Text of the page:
Today I invite you to let imagination rip; for imagination is the most powerful single influence, I think, in all of human progress.
Just one century ago, the idea that you or I could fly through the air in a controlled vehicle at will would have been ridiculed: it was then possible only in fiction - and in imagination. But because a few well motivated individuals imagined it and worked on it and invested in it and persisted when failure dashed their hopes time and again, we can now take it as a granted fact.
A century and a half ago, for one American in ten the possibility of freedom from 100% slavery was possible only in imagination. But they did imagine what it would be like; they yearned for it, and they and others worked for it. The whole genre of "negro spiritual" music is one product of that imagining. And of course, what they imagined came to pass. As it happened, emancipation coincided with a devastating war; but slavery could have been abolished easily without it, by Northern governments acting alone to repeal their laws that enforced the return of escaped slaves to the South.
There are many other freedoms that we can see presently only with the eye of imagination. We can still only imagine a world free of war. One free of mass starvation. Free of poverty. Free of oppression. A world where we are free to live our own lives, our own way - however bizzare that way may seem to others.
Tolerance & Tax
I'd pinpoint tolerance as the most important single ingredient in the brew we need to prepare so as to make such imagined freedoms happen.
That may surprise some, but I think it's correct. Take the last named, above: all of us want to run our own lives our own way, but only a few of us will let the other guy run his life his own way. We try to limit him; we force him to modify his lifestyle to please our taste; we interfere. And of course, he does the same to us, so everybody loses. We are, in a word, intolerant.
Unfortunately there are thousands of ways in which most people are intolerant of their neighbors, and we could spend all week trying to list them. But I've picked out one big one, because it provides the means to exercise so many other kinds of intolerance: most of us will not tolerate the idea that once a person has acquired money by honest means, he is entitled to keep it.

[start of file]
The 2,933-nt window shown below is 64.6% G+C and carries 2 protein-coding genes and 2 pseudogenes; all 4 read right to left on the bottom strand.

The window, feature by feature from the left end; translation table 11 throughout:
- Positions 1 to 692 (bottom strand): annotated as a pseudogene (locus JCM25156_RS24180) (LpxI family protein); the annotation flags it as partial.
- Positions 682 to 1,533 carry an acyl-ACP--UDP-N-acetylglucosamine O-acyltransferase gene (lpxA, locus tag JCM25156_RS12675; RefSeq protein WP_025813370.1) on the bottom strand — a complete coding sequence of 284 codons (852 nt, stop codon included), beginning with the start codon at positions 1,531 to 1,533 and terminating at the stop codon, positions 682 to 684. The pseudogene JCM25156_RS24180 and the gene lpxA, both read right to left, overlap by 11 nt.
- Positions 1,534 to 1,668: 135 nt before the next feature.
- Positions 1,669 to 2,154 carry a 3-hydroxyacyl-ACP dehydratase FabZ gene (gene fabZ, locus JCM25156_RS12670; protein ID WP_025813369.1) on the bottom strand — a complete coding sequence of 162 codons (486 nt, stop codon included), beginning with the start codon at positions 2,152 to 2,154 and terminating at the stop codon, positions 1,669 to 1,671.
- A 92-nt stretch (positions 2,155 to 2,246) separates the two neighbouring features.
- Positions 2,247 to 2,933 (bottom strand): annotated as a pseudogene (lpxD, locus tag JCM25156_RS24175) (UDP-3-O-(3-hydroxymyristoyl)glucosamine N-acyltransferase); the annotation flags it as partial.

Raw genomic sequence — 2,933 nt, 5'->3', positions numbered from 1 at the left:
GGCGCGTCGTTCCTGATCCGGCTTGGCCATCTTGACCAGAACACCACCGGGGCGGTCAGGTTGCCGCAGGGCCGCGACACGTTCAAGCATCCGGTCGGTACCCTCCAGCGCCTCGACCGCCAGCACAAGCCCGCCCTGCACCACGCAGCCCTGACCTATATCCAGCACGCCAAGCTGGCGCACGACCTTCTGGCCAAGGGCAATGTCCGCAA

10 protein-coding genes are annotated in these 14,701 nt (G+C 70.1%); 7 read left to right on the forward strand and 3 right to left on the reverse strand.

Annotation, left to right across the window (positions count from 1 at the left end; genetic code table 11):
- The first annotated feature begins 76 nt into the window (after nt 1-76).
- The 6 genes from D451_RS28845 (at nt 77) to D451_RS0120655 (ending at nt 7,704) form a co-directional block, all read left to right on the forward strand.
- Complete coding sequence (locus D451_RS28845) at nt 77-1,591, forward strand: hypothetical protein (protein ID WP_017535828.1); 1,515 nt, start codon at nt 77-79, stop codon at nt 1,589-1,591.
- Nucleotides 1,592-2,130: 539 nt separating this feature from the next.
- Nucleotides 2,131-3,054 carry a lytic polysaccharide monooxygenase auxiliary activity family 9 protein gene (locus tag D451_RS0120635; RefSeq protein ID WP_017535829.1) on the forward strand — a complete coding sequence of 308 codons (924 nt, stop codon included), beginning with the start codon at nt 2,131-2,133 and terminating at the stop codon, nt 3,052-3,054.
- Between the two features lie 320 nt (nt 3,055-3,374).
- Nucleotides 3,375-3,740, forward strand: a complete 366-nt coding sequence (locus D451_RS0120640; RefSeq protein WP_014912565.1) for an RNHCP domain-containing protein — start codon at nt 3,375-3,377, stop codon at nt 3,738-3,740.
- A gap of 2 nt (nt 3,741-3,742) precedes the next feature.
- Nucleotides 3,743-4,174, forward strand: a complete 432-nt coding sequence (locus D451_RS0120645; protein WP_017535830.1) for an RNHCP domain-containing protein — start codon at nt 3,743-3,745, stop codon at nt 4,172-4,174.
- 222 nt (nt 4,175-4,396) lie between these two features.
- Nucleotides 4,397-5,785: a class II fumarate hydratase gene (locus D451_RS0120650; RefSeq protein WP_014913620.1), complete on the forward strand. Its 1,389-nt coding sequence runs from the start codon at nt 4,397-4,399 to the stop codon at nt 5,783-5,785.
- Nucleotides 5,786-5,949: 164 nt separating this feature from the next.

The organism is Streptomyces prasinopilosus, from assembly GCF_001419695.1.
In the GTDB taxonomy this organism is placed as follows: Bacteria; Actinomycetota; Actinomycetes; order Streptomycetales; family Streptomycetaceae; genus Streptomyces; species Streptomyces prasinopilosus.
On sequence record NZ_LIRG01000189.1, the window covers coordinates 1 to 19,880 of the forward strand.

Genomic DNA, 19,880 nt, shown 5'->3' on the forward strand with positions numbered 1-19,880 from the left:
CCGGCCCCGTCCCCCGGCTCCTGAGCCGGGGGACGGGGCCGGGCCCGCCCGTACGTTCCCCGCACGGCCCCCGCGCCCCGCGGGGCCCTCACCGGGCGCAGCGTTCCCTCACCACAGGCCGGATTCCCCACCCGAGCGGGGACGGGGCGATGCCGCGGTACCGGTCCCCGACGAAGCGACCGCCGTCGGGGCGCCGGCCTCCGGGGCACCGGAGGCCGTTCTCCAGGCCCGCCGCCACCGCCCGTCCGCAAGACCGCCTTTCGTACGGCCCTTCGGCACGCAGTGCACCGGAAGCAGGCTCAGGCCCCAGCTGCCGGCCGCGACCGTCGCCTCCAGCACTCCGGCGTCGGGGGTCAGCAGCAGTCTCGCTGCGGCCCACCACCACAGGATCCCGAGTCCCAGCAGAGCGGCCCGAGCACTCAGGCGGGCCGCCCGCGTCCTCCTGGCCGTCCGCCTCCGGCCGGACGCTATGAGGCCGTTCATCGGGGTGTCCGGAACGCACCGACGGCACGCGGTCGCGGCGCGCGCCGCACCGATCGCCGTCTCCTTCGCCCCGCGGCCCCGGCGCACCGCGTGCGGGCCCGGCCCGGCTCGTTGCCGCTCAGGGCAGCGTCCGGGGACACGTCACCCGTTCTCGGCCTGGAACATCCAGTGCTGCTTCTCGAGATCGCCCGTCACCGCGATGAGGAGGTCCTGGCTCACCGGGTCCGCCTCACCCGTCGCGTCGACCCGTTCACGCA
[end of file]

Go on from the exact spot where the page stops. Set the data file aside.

So vigorous is that intolerance that most people surrender some of their own money to exercise it! - I'd suppose that exercise must, being so costly, give them a tremendous "high", but generally, it's a Faustian bargain.
This refusal to tolerate untrammelled property ownership is otherwise known as a general support for the principle of taxation. Every year or so, most people trot along to the polls, touch their forelocks, and elect someone to continue the wholesale confiscation of close to half of everything everyone earns.
Now suppose, imagine, that that intolerance could be dispelled, so that each of us could keep everything you or I had earned; that taxes were abolished. Of course, it's horribly difficult. So was building the first airplane. So was abolishing the prejudice in favor of slavery! But imagine it anyway.
First, poverty would dramatically diminish. The cycle of poverty is driven largely by tax-funded programs that pay unskilled girls to have babies, and that prevent unskilled boys obtaining their first job, and that brainwash both to believe "that's the way it is". Fact! Absent taxes, people would be as generous to the unfortunate as they have been throughout history - but nobody would be so dumb as to volunteer their own money to make the problem worse.
Second, the frequency of warfare would plunge; governments would no longer have the resources to fight them. Now, to the extent that other nations did not abolish taxes, so allowing aggressive governments to continue, we cannot rule out the possibility of attack - and so defensive wars might occur, and would be well funded, as the need arose, by voluntary means. But since every American war since 1812 has been offensive, not defensive, the horror of frequent war would be vastly reduced.
Third, every one of us would be immeasurably richer.
I refer not just to the obvious increase in after-tax income; a near-doubling, overnight, counting taxes on property etc as well as income.
Rather, I refer to the enormous release of wealth-creating energy that would take place and bear fruit in the several years following abolition.
Millions of well-talented people who are now doing utterly useless jobs in government employ - i.e., work that nobody would pay for, if we had the choice - would be obliged and enabled to put those talents to work in the marketplace. Instead of the Nation's most gifted graduates being swallowed up by the sink-hole of tax-funded bureaucracy, they would instead produce goods and services that we WANT to buy, by individual purchasing decision. That's wealth!
Then, wealth would explode for another reason: the crippling trade regulations that those same bureaucrats are now imposing, would be removed. Therefore, our creative energy would operate freely, to its full potential. Within a very few years, everyone who worked for it would be a millionaire.
In the 1840s, people couldn't imagine how society could function without slavery. Today, they can't imagine how it could function without taxes. Both were, and are, dead wrong; they have too little imagination. Try harder.
|© Copyright Jim Davies 1999|
Jim Davies lives in New Hampshire,
and enjoys contemplating which way is up.
The above is Edition # 193
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